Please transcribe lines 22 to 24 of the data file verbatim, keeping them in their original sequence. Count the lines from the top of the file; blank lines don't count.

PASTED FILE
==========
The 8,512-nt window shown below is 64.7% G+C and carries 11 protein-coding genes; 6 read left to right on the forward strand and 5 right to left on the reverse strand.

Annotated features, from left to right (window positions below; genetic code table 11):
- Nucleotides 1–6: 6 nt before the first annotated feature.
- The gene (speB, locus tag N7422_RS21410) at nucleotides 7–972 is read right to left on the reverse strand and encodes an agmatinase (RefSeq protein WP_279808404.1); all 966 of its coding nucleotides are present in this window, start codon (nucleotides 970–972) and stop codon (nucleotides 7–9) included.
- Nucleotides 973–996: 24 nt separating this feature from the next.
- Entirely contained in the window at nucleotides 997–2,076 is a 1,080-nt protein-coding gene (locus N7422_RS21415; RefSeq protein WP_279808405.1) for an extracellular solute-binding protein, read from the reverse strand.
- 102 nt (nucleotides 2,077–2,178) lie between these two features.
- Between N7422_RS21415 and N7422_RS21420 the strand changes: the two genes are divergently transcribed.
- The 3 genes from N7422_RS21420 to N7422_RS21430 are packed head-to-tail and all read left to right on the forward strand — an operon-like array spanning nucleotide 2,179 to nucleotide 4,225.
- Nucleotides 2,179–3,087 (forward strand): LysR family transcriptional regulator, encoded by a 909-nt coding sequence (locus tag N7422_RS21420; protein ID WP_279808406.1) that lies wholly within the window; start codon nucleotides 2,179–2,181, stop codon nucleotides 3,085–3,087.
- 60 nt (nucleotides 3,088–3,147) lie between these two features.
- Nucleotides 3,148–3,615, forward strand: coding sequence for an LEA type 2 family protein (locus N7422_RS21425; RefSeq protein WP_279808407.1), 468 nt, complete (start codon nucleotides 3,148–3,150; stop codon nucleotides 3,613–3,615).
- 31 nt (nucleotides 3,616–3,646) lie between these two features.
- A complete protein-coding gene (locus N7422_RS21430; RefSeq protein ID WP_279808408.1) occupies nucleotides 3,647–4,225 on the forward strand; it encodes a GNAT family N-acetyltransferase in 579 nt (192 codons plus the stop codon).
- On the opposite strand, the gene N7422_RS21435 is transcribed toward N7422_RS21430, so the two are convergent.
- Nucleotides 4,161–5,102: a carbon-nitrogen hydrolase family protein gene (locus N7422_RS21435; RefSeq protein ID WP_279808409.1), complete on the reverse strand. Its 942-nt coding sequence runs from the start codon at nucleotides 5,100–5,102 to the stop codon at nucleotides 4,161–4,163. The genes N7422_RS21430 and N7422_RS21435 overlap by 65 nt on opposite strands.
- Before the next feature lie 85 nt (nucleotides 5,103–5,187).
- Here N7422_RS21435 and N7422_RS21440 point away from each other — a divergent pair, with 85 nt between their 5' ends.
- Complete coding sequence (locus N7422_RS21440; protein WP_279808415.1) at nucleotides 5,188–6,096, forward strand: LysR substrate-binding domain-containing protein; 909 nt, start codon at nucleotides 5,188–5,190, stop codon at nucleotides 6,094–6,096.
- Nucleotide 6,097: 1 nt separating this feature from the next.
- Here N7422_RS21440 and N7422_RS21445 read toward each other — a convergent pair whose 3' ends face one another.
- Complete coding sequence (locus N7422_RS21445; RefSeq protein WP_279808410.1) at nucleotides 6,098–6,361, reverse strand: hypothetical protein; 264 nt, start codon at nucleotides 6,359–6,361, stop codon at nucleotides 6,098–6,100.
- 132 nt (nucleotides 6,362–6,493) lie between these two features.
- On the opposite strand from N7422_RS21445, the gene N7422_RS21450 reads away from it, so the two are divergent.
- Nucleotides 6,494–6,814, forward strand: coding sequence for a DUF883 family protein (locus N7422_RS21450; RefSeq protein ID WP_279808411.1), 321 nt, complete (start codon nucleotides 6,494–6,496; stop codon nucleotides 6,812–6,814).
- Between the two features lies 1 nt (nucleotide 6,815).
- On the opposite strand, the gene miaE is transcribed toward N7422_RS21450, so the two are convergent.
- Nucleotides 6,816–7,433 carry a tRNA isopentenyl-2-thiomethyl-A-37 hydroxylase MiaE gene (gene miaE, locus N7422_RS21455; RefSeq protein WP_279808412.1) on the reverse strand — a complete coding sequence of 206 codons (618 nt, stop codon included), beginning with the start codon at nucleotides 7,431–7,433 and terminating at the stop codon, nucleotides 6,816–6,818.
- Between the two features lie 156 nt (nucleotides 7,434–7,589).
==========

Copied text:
- Complete coding sequence (locus N7422_RS21445; RefSeq protein WP_279808410.1) at nucleotides 6,098–6,361, reverse strand: hypothetical protein; 264 nt, start codon at nucleotides 6,359–6,361, stop codon at nucleotides 6,098–6,100.
- 132 nt (nucleotides 6,362–6,493) lie between these two features.
- On the opposite strand from N7422_RS21445, the gene N7422_RS21450 reads away from it, so the two are divergent.